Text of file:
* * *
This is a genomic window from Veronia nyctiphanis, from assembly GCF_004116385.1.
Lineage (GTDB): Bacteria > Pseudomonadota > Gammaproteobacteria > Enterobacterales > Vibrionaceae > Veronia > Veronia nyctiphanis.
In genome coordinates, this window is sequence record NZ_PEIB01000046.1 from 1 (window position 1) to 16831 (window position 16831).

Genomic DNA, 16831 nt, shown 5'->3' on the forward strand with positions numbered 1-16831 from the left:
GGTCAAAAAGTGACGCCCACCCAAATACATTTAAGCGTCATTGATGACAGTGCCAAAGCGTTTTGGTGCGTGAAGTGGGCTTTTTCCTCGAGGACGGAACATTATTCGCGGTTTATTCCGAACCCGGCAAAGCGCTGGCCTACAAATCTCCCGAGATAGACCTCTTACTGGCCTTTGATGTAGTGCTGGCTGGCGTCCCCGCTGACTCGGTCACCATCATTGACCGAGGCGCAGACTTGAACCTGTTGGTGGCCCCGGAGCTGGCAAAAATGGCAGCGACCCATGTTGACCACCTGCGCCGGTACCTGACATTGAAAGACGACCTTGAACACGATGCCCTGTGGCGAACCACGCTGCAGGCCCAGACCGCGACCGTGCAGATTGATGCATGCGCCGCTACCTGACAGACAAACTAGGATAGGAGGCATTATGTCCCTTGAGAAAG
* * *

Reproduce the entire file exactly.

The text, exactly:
This is a genomic window from Veronia nyctiphanis, from assembly GCF_004116385.1.
Lineage (GTDB): Bacteria > Pseudomonadota > Gammaproteobacteria > Enterobacterales > Vibrionaceae > Veronia > Veronia nyctiphanis.
In genome coordinates, this window is sequence record NZ_PEIB01000046.1 from 1 (window position 1) to 16831 (window position 16831).

Genomic DNA, 16831 nt, shown 5'->3' on the forward strand with positions numbered 1-16831 from the left:
GGTCAAAAAGTGACGCCCACCCAAATACATTTAAGCGTCATTGATGACAGTGCCAAAGCGTTTTGGTGCGTGAAGTGGGCTTTTTCCTCGAGGACGGAACATTATTCGCGGTTTATTCCGAACCCGGCAAAGCGCTGGCCTACAAATCTCCCGAGATAGACCTCTTACTGGCCTTTGATGTAGTGCTGGCTGGCGTCCCCGCTGACTCGGTCACCATCATTGACCGAGGCGCAGACTTGAACCTGTTGGTGGCCCCGGAGCTGGCAAAAATGGCAGCGACCCATGTTGACCACCTGCGCCGGTACCTGACATTGAAAGACGACCTTGAACACGATGCCCTGTGGCGAACCACGCTGCAGGCCCAGACCGCGACCGTGCAGATTGATGCATGCGCCGCTACCTGACAGACAAACTAGGATAGGAGGCATTATGTCCCTTGAGAAAG